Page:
Michele Allen, a Lester Elementary School art teacher, took a glassblowing course this summer at Pilchuck Glass School, an international center for glass art education in Washington. The course was made possible through funding from the Florence Regional Arts Alliance Quarterly Grants Program, which is funded in part by the South Carolina Arts Commission, Honda of South Carolina and the John and Susan Bennett Memorial Arts Fund of the Coastal Community Foundation of S.C.
Article and photo above by Deborah Swearingen
Michele Allen works with an instructor
FLORENCE, S.C. – With the help of a quarterly grant from the Florence Regional Arts Alliance, a Lester Elementary School art teacher took a glassblowing course this summer at Pilchuck Glass School, an international center for glass art education in Washington.
In the 17-day July course, taught by Japanese artist Rui Sasaki, Michele Allen learned basic glassblowing as well as creative applications and finishing processes.
Of particular interest to Allen were the optical properties of glass in installations using video and sound. She said she enjoyed experimenting with shadows and light projections.
“I started doing some video series and blowing different forms and sandblasting them, having some of them mirrored or clear finish to see how video projections would appear on the actual surface of the glass and on the wall behind,” she said.
Pilchuck Glass School was founded in 1971 by renowned artist Dale Chihuly.
Allen, who entered into her fourth year today at Lester , can remember being fascinated by glassblowing as early as elementary school.
“When I was a child, every year we’d go to Arts Alive (now Arts International), and I can remember one year they had a guy outside of the (Francis Marion University) Hyman Fine Arts Center blowing glass,” she said. “I remember my mom had to come pull me away. … It’s so interesting to watch.”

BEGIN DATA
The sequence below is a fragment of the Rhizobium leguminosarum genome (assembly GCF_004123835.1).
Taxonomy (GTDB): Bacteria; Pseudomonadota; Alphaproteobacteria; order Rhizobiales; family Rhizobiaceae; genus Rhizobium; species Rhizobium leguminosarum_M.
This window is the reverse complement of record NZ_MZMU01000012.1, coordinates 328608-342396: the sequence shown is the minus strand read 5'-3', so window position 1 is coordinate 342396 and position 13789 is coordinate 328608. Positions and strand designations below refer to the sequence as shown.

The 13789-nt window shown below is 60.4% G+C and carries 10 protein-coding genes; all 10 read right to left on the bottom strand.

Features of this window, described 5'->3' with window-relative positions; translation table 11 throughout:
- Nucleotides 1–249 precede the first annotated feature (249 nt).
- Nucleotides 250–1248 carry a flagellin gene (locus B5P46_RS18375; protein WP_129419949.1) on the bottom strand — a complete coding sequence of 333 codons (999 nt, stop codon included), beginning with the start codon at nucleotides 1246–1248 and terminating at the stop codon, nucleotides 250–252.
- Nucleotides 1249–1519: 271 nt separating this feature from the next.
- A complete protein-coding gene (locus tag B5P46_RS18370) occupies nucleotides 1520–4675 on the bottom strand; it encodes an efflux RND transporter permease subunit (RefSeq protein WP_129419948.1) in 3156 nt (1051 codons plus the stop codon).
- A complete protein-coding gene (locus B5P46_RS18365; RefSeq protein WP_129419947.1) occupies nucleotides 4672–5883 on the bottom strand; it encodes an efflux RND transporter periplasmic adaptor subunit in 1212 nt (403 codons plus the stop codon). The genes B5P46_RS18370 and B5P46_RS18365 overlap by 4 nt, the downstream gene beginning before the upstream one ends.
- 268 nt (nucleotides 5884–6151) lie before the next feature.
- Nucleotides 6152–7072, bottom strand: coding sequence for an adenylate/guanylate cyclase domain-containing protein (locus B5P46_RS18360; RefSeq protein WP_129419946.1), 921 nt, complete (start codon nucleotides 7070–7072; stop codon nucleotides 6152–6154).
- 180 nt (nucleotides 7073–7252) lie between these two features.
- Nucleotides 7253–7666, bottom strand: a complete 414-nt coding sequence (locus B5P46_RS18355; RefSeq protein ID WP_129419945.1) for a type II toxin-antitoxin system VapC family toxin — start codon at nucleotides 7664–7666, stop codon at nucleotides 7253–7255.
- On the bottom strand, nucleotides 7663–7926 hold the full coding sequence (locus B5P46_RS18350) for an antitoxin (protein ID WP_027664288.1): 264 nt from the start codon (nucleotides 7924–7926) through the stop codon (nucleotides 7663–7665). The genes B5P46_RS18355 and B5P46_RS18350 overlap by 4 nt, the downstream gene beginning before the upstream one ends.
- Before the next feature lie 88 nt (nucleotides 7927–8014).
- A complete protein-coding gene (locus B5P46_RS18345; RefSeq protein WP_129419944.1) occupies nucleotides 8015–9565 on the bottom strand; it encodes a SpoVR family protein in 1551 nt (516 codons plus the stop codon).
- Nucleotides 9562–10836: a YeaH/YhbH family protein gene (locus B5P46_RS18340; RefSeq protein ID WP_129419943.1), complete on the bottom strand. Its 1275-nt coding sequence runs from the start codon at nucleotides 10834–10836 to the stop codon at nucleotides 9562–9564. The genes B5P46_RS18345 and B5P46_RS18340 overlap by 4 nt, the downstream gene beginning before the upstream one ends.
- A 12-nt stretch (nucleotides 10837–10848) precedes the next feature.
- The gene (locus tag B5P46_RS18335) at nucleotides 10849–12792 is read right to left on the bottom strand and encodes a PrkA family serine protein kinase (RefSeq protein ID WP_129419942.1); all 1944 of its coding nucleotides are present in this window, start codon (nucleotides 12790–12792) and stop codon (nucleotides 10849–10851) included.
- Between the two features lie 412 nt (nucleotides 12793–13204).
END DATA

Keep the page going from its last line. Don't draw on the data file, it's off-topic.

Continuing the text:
But she took her interest to the next level last year after attending the South Carolina Art Educators Conference in Beaufort. From there, she applied to a craft school in North Carolina called Penland, where she took a glassblowing course in the summer of 2015.
“I really enjoyed it, but it just whet my appetite,” Allen said. “It wasn’t enough. So I started investigating other places where I could try to go and further my education as far as the glass goes.”
Glassblowing is a technical process. It involves inflating molten glass into a bubble with the aid of a blowpipe.
When the glass is heated up, it reaches temperatures of more than 2,000 degrees. Allen said it’s important to remain calm and aware while glassblowing.
“You have to be very, very careful,” Allen said, showing off a small burn on her arm from her time at Pilchuck. “… It’s almost like a dance, because you have a partner with you to help. There are other people working at different benches at the studio, so you constantly have to be aware of everybody around you and what they’re doing as you’re working with the hot material, as well.”
Allen hopes to continue her studies in the Pee Dee but first has to find a studio where she can work. Some day she would love to take after her first glassblowing instructor Jason Minami, who leads a nonprofit organization called GlassRoots that aims to teach young people the art of glassblowing.
“I would like to possibly do something like that one day where I could actually transfer this knowledge and teach other people,” Allen said. “But I’ve got to get good enough first.”